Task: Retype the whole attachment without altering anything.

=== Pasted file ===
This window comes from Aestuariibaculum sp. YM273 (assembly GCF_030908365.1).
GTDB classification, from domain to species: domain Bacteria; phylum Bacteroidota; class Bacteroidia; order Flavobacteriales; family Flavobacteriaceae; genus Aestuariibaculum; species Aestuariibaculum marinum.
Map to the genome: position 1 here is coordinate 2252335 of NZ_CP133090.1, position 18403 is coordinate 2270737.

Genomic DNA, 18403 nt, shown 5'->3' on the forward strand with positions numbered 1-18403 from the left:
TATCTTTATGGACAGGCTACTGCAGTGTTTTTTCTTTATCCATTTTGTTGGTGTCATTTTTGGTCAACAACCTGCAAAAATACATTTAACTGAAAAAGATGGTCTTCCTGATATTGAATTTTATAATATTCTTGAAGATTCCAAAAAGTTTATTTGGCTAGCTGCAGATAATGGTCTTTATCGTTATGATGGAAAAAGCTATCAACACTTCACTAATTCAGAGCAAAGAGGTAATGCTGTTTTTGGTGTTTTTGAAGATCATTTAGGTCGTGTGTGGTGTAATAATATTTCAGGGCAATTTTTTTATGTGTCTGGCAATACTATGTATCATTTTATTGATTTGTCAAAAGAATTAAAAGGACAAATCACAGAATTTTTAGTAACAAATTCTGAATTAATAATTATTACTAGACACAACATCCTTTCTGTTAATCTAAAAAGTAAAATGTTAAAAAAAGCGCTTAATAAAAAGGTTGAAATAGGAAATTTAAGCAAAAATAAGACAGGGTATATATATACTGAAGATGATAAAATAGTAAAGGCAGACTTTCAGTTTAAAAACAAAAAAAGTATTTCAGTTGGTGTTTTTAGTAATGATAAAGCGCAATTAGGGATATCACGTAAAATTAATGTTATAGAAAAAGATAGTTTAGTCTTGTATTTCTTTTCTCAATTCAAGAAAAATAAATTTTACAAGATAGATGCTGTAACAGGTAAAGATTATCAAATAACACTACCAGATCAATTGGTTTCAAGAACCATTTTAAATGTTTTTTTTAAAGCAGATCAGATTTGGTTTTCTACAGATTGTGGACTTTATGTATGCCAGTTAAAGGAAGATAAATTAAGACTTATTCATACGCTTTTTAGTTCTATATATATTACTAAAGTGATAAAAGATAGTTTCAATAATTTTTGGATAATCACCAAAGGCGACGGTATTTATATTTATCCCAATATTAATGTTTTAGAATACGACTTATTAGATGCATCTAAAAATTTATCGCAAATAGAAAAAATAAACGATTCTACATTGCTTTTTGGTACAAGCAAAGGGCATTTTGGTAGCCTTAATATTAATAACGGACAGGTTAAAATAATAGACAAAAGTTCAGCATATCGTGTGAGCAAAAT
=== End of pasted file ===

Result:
This window comes from Aestuariibaculum sp. YM273 (assembly GCF_030908365.1).
GTDB classification, from domain to species: domain Bacteria; phylum Bacteroidota; class Bacteroidia; order Flavobacteriales; family Flavobacteriaceae; genus Aestuariibaculum; species Aestuariibaculum marinum.
Map to the genome: position 1 here is coordinate 2252335 of NZ_CP133090.1, position 18403 is coordinate 2270737.

Genomic DNA, 18403 nt, shown 5'->3' on the forward strand with positions numbered 1-18403 from the left:
TATCTTTATGGACAGGCTACTGCAGTGTTTTTTCTTTATCCATTTTGTTGGTGTCATTTTTGGTCAACAACCTGCAAAAATACATTTAACTGAAAAAGATGGTCTTCCTGATATTGAATTTTATAATATTCTTGAAGATTCCAAAAAGTTTATTTGGCTAGCTGCAGATAATGGTCTTTATCGTTATGATGGAAAAAGCTATCAACACTTCACTAATTCAGAGCAAAGAGGTAATGCTGTTTTTGGTGTTTTTGAAGATCATTTAGGTCGTGTGTGGTGTAATAATATTTCAGGGCAATTTTTTTATGTGTCTGGCAATACTATGTATCATTTTATTGATTTGTCAAAAGAATTAAAAGGACAAATCACAGAATTTTTAGTAACAAATTCTGAATTAATAATTATTACTAGACACAACATCCTTTCTGTTAATCTAAAAAGTAAAATGTTAAAAAAAGCGCTTAATAAAAAGGTTGAAATAGGAAATTTAAGCAAAAATAAGACAGGGTATATATATACTGAAGATGATAAAATAGTAAAGGCAGACTTTCAGTTTAAAAACAAAAAAAGTATTTCAGTTGGTGTTTTTAGTAATGATAAAGCGCAATTAGGGATATCACGTAAAATTAATGTTATAGAAAAAGATAGTTTAGTCTTGTATTTCTTTTCTCAATTCAAGAAAAATAAATTTTACAAGATAGATGCTGTAACAGGTAAAGATTATCAAATAACACTACCAGATCAATTGGTTTCAAGAACCATTTTAAATGTTTTTTTTAAAGCAGATCAGATTTGGTTTTCTACAGATTGTGGACTTTATGTATGCCAGTTAAAGGAAGATAAATTAAGACTTATTCATACGCTTTTTAGTTCTATATATATTACTAAAGTGATAAAAGATAGTTTCAATAATTTTTGGATAATCACCAAAGGCGACGGTATTTATATTTATCCCAATATTAATGTTTTAGAATACGACTTATTAGATGCATCTAAAAATTTATCGCAAATAGAAAAAATAAACGATTCTACATTGCTTTTTGGTACAAGCAAAGGGCATTTTGGTAGCCTTAATATTAATAACGGACAGGTTAAAATAATAGACAAAAGTTCAGCATATCGTGTGAGCAAAAT